Asanti Dance Theatre’s founder and artistic director, Appiah Annan, is a rare talent originating from Ghana, West Africa. His diverse practice spans many forms of dance including traditional African, contemporary, freestyle, hip hop and acrobatics, along with his impressive skills as a master drummer using both stick and hand drums. Having a successful career on the Australian festivals and cultural dance scene, and with the onset of being awarded an inaugural Sidney Myer Creative Fellowship in 2011, Annan has more recently become known for his exploration of the Afro-‐ contemporary dance form, bringing afro-‐contemporary dance to the Australian dance scene in 2012 with his debut work, ‘Sankofa’. This work has received extensive acclaim and has toured theatres throughout regional Victoria and QLD. Alongside this, Annan has developed a series of other short and full length works in this field including Mumo, Solo Unnamed and Spirit and Fire.
Annan’s story begins on the streets of Africa where he began learning hip hop and freestyle under the direction of dance master, Omari Oppong. By age 16 he won Ghana’s national dance championship, a prestigious event that saw him compete against Ghana’s finest dancers. He then trained with Agoro, a well-‐known and respected traditional drum and dance ensemble. By the time he was 18 he had worked with many international artists and companies including Ghanaian pop star, ‘Slim Buster’, the Ghanaian National Dance Ensemble and Afro Moses.
Having little himself, the young, entrepreneurial minded dancer had a vision to make a difference for his community. He initiated Asanti Dance Theatre in Ghana in 2003 when he was 19 years old and there was little work for Ghanaian artists. This project grew from a few artists living and training together on the beach, to an internationally recognised 15 piece drum and dance theatre company that regularly works with guest artists and students from around the world, including annually hosting students from Australian company, Wild Moves. His interest in the afro-‐contemporary form began in these formative years as he engaged dancers from around the world in choreographic exchanges.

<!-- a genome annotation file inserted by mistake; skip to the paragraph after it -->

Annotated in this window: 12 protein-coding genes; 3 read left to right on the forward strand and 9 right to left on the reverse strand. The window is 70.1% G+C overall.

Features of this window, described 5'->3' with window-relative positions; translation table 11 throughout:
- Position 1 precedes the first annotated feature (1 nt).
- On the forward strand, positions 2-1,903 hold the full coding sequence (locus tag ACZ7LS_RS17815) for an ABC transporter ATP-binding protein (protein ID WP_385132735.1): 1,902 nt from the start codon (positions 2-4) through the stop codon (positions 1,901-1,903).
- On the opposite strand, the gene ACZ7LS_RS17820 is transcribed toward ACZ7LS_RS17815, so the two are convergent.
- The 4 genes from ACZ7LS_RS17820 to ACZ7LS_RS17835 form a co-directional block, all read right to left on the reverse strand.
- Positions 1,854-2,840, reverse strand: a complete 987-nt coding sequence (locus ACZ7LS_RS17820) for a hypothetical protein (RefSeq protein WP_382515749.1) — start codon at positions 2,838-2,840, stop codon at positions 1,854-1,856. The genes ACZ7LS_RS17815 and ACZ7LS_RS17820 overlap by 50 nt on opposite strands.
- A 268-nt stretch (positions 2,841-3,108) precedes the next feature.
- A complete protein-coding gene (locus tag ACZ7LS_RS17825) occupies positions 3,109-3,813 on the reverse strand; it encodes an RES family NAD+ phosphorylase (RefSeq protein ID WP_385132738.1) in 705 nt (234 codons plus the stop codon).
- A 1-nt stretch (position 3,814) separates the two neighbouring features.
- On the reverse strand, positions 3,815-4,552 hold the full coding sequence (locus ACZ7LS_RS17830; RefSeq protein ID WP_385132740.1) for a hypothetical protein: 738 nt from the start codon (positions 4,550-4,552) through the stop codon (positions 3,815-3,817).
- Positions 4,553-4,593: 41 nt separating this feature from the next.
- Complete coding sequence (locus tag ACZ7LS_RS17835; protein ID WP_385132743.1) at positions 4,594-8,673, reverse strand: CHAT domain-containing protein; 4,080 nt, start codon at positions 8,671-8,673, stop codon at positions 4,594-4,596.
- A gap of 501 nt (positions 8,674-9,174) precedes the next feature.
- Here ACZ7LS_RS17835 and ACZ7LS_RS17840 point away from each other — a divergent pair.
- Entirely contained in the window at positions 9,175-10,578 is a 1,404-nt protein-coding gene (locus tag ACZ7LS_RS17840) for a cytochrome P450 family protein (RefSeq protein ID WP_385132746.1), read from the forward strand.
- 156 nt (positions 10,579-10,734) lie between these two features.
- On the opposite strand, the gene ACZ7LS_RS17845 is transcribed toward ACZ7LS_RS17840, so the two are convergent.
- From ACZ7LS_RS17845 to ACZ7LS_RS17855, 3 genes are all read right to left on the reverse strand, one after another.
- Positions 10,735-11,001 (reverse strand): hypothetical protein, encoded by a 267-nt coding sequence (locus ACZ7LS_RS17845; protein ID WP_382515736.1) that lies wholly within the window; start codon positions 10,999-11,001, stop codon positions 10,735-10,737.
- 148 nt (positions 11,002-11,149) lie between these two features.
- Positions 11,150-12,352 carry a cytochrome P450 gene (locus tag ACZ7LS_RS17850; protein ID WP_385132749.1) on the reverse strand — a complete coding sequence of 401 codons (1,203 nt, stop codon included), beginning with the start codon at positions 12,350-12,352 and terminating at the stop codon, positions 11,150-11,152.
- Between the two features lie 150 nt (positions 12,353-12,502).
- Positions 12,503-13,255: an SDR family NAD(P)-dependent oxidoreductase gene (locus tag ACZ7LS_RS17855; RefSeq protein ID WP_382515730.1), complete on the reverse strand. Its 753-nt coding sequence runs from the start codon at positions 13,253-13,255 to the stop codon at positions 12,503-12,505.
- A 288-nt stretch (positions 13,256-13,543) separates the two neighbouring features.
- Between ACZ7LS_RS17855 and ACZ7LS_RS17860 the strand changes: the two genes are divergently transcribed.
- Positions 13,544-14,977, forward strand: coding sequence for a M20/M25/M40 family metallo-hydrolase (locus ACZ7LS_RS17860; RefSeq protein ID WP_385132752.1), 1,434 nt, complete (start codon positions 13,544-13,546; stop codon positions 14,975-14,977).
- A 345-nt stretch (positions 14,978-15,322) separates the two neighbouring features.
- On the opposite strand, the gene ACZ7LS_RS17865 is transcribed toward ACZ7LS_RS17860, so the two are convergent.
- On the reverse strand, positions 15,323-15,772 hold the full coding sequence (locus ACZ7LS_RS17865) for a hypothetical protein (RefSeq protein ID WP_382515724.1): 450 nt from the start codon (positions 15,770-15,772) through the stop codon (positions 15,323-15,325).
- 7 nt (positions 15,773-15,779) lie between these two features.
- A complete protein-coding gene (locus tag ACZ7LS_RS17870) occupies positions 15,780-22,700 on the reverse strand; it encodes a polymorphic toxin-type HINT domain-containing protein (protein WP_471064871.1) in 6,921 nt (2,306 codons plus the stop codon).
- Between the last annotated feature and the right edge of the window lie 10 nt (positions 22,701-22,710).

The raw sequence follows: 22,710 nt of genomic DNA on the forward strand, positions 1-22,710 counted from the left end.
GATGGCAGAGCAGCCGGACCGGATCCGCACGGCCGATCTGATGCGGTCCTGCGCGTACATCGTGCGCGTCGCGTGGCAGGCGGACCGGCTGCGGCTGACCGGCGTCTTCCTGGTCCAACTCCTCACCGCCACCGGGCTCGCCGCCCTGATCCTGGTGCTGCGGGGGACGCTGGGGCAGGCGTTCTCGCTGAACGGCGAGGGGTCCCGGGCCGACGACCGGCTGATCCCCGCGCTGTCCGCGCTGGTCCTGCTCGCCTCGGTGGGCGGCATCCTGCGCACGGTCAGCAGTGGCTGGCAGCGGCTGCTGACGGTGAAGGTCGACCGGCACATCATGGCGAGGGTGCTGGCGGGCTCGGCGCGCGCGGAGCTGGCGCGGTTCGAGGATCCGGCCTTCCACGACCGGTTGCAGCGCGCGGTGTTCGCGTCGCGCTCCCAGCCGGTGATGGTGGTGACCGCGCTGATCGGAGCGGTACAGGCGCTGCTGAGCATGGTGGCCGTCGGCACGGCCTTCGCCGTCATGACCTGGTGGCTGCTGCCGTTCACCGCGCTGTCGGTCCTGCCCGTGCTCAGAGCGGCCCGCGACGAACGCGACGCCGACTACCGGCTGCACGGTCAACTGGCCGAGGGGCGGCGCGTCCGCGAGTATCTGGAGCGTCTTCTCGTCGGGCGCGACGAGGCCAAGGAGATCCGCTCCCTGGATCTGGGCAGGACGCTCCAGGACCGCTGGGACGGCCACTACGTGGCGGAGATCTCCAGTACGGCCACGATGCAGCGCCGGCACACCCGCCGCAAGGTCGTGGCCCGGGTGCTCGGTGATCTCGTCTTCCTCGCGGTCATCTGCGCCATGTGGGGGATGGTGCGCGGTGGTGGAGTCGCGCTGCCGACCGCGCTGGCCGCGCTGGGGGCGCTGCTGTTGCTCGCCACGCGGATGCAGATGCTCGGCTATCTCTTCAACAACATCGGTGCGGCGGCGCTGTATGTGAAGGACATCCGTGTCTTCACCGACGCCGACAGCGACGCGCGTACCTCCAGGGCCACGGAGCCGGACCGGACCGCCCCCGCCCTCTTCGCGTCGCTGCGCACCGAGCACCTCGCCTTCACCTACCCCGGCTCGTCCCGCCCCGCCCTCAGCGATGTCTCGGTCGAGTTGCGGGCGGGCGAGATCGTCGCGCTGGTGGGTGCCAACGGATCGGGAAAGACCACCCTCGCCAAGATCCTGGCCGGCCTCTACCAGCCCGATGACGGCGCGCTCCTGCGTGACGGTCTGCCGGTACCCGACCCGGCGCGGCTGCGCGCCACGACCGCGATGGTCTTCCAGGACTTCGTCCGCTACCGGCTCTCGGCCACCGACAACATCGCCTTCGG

On coming to Australia in 2007, Appiah initiated Asanti in Australia. Asanti have quickly become known and respected in the Australian dance scene and have performed at a variety of events including New Years Eve at Fed Square, Sydney Opera House, Australian Dance Awards, Woodford Folk Festival and many more.
Annan has enjoyed a series of residencies over the past few years including with the Footscray Arts Centre, The Drum Theatre and Knox Community Arts Centre. He has also worked with and built connections with many independent and seasoned dancers and organisations.
Appiah maintains a strong connection to community and devotes a lot of his time to working within a range of sectors including performing and operating workshops for youth, the elderly and disadvantaged. Having studied Community Cultural Development at the Victorian College of the Arts, he aims to use the arts to encourage respect, togetherness and understanding among all members of our diverse society. He has an extensive schools and community touring record, having toured with the Regional Arts Victoria Education and Families program 3 years in a row, and touring independently throughout regional Victoria and QLD.
His compassionate and endearing nature saw him initiate Nkabom – a non profit organisation in Ghana, West Africa that draws on the arts and education to engage and inspire youth to gain an education and develop skills that will help them achieve a brighter future. For more information about this visit www.nkabom.org